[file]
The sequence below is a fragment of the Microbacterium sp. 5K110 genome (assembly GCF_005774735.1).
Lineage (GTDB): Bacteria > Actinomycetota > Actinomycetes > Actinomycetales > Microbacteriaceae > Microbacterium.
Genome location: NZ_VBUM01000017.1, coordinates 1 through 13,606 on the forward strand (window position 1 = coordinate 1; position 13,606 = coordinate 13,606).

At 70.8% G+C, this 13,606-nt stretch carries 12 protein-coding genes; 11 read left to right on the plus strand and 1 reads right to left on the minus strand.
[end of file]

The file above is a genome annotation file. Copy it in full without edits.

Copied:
The sequence below is a fragment of the Microbacterium sp. 5K110 genome (assembly GCF_005774735.1).
Lineage (GTDB): Bacteria > Actinomycetota > Actinomycetes > Actinomycetales > Microbacteriaceae > Microbacterium.
Genome location: NZ_VBUM01000017.1, coordinates 1 through 13,606 on the forward strand (window position 1 = coordinate 1; position 13,606 = coordinate 13,606).

At 70.8% G+C, this 13,606-nt stretch carries 12 protein-coding genes; 11 read left to right on the plus strand and 1 reads right to left on the minus strand.